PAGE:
Our second day in Tokyo is all about discovering what made Japan famous. Out of the three days I spent in Tokyo, this is my most memorable due to the breadth and depth of experience that the metropolis has to offer.
There are few experiences which can rival the romantic notion of walking along tranquil Japanese gardens as pretty sakura petals bloom above you, or joining the hordes of locals having a picnic under large pink canopies for hanami (flower viewing) and a sip of Japanese beer.
In 1945, more than 130,000 civilians lost their lives when the world’s most deadliest weapon was dropped at the epicenter of Hiroshima and Nagasaki. What most history books didn’t teach is that Kyoto was originally designated to be the first city to befall into the horrific fate.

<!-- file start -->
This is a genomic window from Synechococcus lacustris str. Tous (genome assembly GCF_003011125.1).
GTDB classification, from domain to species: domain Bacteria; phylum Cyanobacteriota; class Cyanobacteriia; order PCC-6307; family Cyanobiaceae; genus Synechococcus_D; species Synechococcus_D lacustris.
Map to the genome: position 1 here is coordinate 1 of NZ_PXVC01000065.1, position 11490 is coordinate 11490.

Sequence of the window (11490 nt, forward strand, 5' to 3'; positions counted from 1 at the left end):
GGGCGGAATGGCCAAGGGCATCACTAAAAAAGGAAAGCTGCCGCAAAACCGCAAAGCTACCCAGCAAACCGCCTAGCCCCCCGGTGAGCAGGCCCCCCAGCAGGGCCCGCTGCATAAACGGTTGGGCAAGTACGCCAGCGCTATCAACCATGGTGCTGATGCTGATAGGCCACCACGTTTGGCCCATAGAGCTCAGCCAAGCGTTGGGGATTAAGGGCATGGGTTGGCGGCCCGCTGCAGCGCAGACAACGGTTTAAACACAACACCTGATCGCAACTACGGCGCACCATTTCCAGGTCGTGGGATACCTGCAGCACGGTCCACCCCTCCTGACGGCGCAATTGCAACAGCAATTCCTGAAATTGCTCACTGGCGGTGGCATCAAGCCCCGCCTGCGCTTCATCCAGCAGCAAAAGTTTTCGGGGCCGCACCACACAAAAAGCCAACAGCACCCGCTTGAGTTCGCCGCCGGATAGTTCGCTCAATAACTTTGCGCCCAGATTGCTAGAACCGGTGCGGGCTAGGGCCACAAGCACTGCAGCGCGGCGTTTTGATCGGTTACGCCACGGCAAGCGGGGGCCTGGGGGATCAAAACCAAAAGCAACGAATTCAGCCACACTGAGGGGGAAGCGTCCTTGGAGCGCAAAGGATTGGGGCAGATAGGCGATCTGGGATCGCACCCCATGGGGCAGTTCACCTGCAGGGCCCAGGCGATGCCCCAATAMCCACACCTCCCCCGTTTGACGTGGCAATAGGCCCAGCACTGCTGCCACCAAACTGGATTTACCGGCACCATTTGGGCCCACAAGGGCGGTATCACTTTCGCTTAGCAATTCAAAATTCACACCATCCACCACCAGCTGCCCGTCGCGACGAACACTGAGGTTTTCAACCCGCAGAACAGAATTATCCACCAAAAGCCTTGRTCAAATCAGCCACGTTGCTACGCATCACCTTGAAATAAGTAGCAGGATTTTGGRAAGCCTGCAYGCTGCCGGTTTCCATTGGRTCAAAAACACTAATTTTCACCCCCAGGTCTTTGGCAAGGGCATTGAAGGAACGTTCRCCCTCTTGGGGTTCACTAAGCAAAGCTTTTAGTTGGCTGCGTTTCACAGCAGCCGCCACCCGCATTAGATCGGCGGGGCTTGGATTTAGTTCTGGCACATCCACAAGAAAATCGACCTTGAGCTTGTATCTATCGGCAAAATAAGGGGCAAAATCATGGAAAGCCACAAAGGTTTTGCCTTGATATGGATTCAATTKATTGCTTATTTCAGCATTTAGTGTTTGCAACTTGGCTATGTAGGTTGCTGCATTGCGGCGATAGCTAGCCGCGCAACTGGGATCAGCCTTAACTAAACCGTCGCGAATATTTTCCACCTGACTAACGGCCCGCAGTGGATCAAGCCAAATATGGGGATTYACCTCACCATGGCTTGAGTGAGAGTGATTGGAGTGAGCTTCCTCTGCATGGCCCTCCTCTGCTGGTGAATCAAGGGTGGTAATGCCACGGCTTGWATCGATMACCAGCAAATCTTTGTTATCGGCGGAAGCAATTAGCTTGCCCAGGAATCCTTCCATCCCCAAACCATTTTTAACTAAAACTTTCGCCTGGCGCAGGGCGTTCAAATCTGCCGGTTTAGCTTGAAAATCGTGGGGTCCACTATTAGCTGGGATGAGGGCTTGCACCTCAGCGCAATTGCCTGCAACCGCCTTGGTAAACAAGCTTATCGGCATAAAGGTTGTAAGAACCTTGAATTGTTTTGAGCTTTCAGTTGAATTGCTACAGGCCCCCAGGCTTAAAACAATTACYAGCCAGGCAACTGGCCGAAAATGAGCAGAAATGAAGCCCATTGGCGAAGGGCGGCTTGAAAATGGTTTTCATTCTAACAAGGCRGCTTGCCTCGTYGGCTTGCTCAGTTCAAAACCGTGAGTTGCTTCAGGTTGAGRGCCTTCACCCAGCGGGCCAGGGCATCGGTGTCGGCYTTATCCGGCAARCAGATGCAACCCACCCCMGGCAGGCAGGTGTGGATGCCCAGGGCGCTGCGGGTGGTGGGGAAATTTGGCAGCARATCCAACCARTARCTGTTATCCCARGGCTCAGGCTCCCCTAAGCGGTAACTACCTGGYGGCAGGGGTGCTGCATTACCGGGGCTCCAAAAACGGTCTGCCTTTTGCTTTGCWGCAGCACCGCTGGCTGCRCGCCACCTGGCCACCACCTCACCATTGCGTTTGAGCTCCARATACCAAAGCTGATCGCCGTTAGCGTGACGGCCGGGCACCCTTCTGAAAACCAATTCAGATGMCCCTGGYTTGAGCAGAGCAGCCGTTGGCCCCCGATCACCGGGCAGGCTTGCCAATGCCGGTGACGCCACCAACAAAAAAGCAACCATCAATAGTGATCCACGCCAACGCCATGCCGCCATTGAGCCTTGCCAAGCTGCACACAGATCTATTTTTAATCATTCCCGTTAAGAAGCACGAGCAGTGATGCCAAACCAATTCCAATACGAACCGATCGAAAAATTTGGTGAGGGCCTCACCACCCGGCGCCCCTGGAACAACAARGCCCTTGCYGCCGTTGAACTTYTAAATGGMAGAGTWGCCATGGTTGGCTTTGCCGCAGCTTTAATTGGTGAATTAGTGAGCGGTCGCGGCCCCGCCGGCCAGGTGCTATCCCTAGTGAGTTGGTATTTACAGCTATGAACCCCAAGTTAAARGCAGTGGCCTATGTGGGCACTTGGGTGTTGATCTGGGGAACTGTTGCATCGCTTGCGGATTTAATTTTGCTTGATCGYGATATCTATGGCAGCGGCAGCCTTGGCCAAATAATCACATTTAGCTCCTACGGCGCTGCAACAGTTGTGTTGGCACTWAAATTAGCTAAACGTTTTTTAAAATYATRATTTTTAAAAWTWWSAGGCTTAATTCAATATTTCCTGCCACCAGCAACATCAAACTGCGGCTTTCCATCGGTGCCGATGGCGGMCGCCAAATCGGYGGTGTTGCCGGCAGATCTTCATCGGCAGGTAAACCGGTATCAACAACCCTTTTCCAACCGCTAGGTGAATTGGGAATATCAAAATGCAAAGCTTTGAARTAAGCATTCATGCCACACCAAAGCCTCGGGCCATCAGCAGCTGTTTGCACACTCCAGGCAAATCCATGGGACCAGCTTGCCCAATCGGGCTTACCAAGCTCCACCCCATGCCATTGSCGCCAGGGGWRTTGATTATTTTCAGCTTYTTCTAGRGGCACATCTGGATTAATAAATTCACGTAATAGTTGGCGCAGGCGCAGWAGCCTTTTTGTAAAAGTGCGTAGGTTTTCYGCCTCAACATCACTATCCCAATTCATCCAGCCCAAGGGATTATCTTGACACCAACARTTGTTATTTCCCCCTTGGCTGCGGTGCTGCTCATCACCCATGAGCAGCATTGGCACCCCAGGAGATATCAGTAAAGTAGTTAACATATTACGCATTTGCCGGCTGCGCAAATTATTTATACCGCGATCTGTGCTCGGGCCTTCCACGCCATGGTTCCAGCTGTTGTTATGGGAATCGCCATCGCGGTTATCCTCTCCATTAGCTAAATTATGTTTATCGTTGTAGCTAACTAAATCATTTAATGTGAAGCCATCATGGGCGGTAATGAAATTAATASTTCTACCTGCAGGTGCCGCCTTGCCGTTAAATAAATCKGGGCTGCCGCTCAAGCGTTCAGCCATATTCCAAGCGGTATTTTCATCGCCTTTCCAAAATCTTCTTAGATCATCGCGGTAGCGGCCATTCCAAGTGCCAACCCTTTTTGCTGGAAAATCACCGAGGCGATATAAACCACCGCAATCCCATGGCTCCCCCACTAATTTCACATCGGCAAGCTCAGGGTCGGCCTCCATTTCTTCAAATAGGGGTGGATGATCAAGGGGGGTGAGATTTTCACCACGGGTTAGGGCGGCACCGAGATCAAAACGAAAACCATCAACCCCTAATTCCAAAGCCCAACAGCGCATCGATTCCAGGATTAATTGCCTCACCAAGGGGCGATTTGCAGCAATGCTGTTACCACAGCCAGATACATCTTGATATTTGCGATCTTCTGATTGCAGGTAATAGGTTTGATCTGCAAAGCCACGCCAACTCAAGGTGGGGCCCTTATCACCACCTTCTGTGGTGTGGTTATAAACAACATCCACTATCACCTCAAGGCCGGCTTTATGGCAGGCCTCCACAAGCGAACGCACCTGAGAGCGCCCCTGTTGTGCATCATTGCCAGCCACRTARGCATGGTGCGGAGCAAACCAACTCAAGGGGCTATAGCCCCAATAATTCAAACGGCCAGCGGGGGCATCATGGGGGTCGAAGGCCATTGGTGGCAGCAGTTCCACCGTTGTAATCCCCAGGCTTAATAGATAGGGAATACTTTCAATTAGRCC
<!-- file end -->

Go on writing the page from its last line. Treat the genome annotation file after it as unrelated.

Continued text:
Few big modern cities in the world are genuinely captivating. Most of the times, what you get is a forest of concrete buildings with no soul, a mass of people rushing through their 9-to-5 like robots, and horrendous traffic jams. I came to the metropolitan of Tokyo expecting more of the same thing, but was pleasantly surprised to…
A friend of mine nominated me for “7 Days Nature Photography Challenge” on Facebook quite some time ago. I thought it would be fun to join the tag, and since it’s completed, I figured I’d share this with you on my blog. =)